Toronto asks feds to move G20 summit to avoid disruptions

Monday, May 31, 2010 , Posted by TJ at 3:51 PM

OTTAWA - The City of Toronto has asked the federal government to relocate this summer's G20 summit to prevent Canada's biggest city from being "severely impacted" by the event, according to a Toronto councillor.

In a letter to his constituents this week, Councillor Adam Vaughn warns that the summit could cause "serious disruptions" to the city's downtown core.

"Summits such as this in Quebec City and Seattle have presented serious challenges to host cities. Anti-terrorism precautions, crowd control and the reality that these meetings usually draw large numbers of protesters, will mean that much of the ward will be severely impacted by security initiatives," writes Mr. Vaughn, who represents Ward 20 in Toronto, where the summit is expected to be held.

"I have received a ‘classified' briefing so far. There will be serious disruptions. The security perimeter will be much larger than the area affected by the recent NFL games, and the protests are expected to be larger than last spring's Tamil demonstrations."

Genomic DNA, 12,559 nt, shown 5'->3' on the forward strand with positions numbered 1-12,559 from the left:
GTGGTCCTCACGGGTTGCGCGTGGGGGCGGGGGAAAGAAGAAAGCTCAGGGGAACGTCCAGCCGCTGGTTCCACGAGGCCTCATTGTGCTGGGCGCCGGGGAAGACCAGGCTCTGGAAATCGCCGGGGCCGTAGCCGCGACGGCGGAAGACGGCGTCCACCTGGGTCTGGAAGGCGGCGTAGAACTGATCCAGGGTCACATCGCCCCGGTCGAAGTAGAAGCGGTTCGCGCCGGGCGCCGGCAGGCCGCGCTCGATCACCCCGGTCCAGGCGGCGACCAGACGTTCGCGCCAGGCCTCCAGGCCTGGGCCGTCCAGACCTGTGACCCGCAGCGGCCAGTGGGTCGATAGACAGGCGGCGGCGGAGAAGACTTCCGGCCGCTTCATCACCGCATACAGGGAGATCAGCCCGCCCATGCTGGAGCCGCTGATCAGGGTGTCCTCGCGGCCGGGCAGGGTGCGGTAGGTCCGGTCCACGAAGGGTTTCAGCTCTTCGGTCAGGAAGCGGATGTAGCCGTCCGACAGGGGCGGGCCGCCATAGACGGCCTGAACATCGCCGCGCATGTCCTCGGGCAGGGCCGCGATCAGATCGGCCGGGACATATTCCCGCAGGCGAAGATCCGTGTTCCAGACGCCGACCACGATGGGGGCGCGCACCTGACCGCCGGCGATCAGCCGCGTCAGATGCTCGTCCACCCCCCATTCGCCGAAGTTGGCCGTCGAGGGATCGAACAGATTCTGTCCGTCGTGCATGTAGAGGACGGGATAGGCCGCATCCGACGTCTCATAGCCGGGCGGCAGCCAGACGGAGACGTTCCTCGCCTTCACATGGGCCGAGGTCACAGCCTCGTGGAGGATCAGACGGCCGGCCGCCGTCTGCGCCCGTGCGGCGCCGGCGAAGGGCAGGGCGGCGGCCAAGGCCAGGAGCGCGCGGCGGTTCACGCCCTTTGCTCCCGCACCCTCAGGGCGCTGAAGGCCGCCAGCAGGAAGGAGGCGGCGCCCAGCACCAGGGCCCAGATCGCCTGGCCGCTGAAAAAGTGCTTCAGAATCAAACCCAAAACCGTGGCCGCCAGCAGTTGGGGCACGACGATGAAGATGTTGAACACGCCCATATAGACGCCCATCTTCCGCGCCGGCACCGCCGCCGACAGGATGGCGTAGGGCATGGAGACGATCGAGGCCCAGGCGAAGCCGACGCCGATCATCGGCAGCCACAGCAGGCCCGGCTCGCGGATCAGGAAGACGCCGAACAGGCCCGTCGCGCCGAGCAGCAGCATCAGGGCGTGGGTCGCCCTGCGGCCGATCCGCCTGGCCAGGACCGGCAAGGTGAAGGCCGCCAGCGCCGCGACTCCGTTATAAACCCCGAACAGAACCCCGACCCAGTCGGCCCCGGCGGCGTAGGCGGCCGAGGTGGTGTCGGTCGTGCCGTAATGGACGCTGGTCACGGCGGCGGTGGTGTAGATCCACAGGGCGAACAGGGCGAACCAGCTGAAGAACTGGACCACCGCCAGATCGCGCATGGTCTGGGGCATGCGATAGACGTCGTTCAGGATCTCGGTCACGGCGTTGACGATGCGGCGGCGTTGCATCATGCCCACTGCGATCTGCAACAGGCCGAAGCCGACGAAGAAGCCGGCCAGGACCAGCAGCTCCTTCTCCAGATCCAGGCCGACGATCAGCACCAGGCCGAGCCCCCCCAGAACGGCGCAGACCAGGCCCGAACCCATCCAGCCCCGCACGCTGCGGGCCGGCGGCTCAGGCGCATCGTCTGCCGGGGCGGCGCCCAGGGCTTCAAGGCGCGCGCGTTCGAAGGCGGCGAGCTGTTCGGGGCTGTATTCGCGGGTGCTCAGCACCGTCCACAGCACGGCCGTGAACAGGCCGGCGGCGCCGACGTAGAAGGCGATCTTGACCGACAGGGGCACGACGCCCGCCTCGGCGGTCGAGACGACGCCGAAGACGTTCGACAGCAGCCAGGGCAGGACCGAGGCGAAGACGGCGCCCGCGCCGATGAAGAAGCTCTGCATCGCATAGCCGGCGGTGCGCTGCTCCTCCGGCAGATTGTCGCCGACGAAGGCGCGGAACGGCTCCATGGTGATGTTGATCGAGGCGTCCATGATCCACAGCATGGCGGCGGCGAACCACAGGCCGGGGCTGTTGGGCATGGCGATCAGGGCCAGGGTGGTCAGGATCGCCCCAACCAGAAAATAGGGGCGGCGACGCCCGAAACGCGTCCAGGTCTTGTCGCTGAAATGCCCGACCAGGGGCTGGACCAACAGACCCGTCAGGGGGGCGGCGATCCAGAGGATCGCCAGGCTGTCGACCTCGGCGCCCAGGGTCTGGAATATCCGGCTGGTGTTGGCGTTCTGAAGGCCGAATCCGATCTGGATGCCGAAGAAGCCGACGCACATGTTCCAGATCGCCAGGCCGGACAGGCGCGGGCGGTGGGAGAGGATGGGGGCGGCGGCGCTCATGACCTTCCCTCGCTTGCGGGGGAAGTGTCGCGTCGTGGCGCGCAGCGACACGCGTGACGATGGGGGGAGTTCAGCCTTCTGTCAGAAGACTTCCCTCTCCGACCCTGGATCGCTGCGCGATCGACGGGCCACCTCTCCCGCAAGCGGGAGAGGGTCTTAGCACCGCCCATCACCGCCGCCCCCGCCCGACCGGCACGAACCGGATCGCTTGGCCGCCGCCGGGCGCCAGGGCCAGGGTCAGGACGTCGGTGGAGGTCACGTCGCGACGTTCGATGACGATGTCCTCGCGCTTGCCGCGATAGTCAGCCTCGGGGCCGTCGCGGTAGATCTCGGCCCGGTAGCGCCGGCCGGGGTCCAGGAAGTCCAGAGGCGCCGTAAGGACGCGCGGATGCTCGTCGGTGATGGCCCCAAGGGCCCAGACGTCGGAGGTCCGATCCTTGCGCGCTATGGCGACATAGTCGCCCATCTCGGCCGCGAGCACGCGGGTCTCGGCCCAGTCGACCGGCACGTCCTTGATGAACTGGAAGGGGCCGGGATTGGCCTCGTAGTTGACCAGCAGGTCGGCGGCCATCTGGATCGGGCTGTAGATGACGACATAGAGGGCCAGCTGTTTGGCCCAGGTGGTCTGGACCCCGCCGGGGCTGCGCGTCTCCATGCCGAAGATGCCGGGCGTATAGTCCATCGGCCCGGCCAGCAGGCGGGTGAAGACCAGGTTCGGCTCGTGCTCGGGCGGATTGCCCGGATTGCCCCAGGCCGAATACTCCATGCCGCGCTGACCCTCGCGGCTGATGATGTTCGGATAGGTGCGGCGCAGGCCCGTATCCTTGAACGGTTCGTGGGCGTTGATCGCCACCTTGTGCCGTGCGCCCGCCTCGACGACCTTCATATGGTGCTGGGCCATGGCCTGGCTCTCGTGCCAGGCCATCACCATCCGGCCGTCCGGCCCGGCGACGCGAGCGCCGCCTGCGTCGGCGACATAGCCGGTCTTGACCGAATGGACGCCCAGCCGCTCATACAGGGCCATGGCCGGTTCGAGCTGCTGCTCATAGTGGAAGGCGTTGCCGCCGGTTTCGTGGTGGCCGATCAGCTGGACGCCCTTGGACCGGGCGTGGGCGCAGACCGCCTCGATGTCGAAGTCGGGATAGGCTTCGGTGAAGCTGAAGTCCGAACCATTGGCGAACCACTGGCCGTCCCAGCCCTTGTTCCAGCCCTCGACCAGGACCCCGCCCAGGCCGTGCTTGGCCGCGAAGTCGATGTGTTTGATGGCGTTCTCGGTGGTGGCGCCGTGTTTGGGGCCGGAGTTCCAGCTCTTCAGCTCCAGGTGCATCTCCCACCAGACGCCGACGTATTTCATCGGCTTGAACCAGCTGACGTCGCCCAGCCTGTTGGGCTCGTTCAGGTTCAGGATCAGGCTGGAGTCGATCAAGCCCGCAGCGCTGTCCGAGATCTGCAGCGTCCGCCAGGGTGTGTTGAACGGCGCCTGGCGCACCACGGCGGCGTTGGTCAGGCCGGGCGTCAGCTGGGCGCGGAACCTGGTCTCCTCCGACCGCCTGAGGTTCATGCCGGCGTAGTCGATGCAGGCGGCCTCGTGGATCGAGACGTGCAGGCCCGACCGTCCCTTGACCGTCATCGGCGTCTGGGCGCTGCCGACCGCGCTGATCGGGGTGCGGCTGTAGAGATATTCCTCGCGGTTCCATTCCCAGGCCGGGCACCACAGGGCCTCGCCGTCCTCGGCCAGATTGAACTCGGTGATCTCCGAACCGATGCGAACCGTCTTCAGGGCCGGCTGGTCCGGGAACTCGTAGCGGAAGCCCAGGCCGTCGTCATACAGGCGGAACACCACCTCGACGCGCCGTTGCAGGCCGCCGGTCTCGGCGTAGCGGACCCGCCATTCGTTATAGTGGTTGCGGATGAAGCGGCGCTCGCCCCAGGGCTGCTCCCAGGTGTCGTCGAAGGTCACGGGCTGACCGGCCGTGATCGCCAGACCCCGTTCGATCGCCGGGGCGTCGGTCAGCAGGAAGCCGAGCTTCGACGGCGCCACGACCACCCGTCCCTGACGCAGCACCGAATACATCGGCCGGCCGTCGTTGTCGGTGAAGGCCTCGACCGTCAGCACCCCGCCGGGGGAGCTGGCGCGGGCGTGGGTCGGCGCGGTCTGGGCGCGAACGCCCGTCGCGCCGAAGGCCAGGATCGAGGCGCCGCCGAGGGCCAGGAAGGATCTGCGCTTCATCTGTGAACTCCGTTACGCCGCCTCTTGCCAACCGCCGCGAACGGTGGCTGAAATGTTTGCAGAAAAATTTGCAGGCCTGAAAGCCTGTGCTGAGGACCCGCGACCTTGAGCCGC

Canada was originally supposed to host a meeting this summer of the G8 leaders in the cottage-country town of Huntsville, Ont., north of Toronto. But the federal government decided to expand the summit to include the G20 countries after it became clear that organization had become the dominant forum for dealing with the financial crisis and other economic issues.

The G20 summit will be held on June 26-27, and is expected to take place at the Metro Toronto Convention Centre, a stone's throw from the CN Tower. The G8 summit will still be held in Huntsville on June 25-26.

If held at the convention centre, the summit would affect one of the city's busiest areas for business, tourism and entertainment. The convention centre lies at the edge of Toronto's financial district, and is also close to the Air Canada Centre and Union Station.

Mr. Vaughn said the city would prefer the summit to be located at Exhibition Stadium, which is slightly removed from the city's downtown core. But he says the federal government has refused to consult with his ward.

"The city has tried to convince Ottawa to move this event to Exhibition Place, but the federal government insists on staging it near Front Street, between Yonge and Spadina," Mr. Vaughn wrote in his letter.

Mr. Vaughn says the massive security preparations for the summit will disrupt his ward before and after the event.

"There will be fences, security checks and a significant number of street closures. The event may only last for two days, but preparations and clean-up will extend the period of disruption."

The Prime Minister's Office did not immediately respond to a request for comment.

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